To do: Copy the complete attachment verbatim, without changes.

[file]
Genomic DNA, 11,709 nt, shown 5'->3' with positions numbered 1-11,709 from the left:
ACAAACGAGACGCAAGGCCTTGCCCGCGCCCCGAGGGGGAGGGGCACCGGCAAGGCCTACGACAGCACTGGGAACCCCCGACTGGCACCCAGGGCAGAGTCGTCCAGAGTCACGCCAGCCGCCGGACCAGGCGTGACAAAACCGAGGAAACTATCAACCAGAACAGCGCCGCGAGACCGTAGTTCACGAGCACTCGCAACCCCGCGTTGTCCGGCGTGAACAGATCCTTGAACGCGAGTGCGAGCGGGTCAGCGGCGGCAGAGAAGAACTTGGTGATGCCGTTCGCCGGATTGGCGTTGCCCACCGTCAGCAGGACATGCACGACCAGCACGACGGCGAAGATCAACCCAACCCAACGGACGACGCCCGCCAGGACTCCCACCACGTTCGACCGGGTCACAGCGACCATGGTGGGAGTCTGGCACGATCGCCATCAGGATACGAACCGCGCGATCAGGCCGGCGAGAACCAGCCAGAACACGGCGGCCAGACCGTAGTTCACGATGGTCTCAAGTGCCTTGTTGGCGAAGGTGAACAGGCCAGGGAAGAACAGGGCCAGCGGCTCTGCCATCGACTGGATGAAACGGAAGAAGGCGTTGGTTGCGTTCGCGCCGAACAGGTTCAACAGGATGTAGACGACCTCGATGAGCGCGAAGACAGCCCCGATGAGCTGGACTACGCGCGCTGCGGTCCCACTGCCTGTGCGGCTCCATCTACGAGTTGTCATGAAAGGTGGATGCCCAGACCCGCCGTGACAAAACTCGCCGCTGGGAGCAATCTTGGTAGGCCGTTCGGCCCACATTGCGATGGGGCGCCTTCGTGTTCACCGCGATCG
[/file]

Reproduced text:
Genomic DNA, 11,709 nt, shown 5'->3' with positions numbered 1-11,709 from the left:
ACAAACGAGACGCAAGGCCTTGCCCGCGCCCCGAGGGGGAGGGGCACCGGCAAGGCCTACGACAGCACTGGGAACCCCCGACTGGCACCCAGGGCAGAGTCGTCCAGAGTCACGCCAGCCGCCGGACCAGGCGTGACAAAACCGAGGAAACTATCAACCAGAACAGCGCCGCGAGACCGTAGTTCACGAGCACTCGCAACCCCGCGTTGTCCGGCGTGAACAGATCCTTGAACGCGAGTGCGAGCGGGTCAGCGGCGGCAGAGAAGAACTTGGTGATGCCGTTCGCCGGATTGGCGTTGCCCACCGTCAGCAGGACATGCACGACCAGCACGACGGCGAAGATCAACCCAACCCAACGGACGACGCCCGCCAGGACTCCCACCACGTTCGACCGGGTCACAGCGACCATGGTGGGAGTCTGGCACGATCGCCATCAGGATACGAACCGCGCGATCAGGCCGGCGAGAACCAGCCAGAACACGGCGGCCAGACCGTAGTTCACGATGGTCTCAAGTGCCTTGTTGGCGAAGGTGAACAGGCCAGGGAAGAACAGGGCCAGCGGCTCTGCCATCGACTGGATGAAACGGAAGAAGGCGTTGGTTGCGTTCGCGCCGAACAGGTTCAACAGGATGTAGACGACCTCGATGAGCGCGAAGACAGCCCCGATGAGCTGGACTACGCGCGCTGCGGTCCCACTGCCTGTGCGGCTCCATCTACGAGTTGTCATGAAAGGTGGATGCCCAGACCCGCCGTGACAAAACTCGCCGCTGGGAGCAATCTTGGTAGGCCGTTCGGCCCACATTGCGATGGGGCGCCTTCGTGTTCACCGCGATCG